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Pothole repairs ahead after NSW Govt allocates $500 million for regional roads

Pothole repairs ahead after NSW Govt allocates $500 million for regional roads

Wet and stormy weather and floods in recent months have left regional roads in New South Wales in a widespread state of disrepair. With road safety warnings issued by police before the Christmas break, state authorities have been scrambling to roll out pothole repair operations on dangerously damaged roads with limited time and resources. This month, the NSW Government has announced a $500 million funding package to help local councils fix regional roads throughout the state. 

In this article, we’re examining the context for this funding injection – including the state of regional and rural roads in NSW – and how operators will deliver long-lasting pothole repairs.

Road quality issues in NSW

Potholes and other weather-related issues have been plaguing regional NSW roads for years, according to the Bureau of Infrastructure, Transport and Regional Economics. In fact, poor quality roads were identified as a key contributor to the annual road toll in the federal 2022 Joint Select Committee on Road Safety report, released in March 2022.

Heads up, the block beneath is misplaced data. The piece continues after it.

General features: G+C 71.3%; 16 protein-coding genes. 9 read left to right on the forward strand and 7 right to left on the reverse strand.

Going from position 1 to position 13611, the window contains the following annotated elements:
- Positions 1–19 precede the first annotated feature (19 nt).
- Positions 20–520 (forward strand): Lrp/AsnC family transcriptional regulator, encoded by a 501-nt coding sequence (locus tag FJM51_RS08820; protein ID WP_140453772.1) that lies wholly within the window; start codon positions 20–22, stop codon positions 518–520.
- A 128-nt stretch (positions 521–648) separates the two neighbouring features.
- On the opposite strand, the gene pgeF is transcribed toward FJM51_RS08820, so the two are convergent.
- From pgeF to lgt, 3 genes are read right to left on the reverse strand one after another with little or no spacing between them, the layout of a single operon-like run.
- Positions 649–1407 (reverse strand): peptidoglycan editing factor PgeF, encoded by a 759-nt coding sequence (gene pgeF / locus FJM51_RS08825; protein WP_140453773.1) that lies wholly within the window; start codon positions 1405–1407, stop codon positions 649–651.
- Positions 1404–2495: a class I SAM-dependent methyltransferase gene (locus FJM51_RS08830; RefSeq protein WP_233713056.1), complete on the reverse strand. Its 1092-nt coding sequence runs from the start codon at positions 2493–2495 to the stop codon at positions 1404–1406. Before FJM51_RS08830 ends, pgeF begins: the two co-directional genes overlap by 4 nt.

“… higher fatality rates in regional and remote areas can be explained by higher speeds, combined with poorly maintained roads and a lack of roadside safety infrastructure.” 

Section 1.31, ‘Road trauma in regional and remote areas’


With rural roads already often reported to be loose, unsealed and potholed, flooding in the last year has rendered them even more dangerous. 

Deputy Premier and Minister for Regional NSW, Paul Toole, said the state’s road network had been ‘battered’, with thousands of new potholes forming and some roads even being washed away by landslips.

$500 million facelift focused on pothole repair work

Work began on fixing dangerous roads early last year, with some councils most heavily affected gaining early access to fast-tracked funding to complete emergency repairs.

Minister for Metropolitan Roads, Natalie Ward, explained that road maintenance crews have been working on repairs since the report’s findings were announced, and have fixed an estimated 200 000 potholes so far. 

According to Ward, operators are exploring new materials and technologies to speed up and enhance road repairs. 

“We are trialling new ways to fix potholes faster with a rapid sealing ‘cold mix’ product and investing in technology that finds potholes before they find you through using vehicles to track and prioritise repairs,” said Ward.

Aside from potholes, state governments are set to tackle speeding, driver distraction, and driving under the influence as other major contributors to road injuries and deaths throughout Australia.

Regional councils in NSW can apply for funding to repair roads here.

Had a tussle with a pothole on your trip out of town? Drop in for a repair or service at one of our six Central Coast locations. We’ll make sure your car is safe and sound until the last pothole is fixed!

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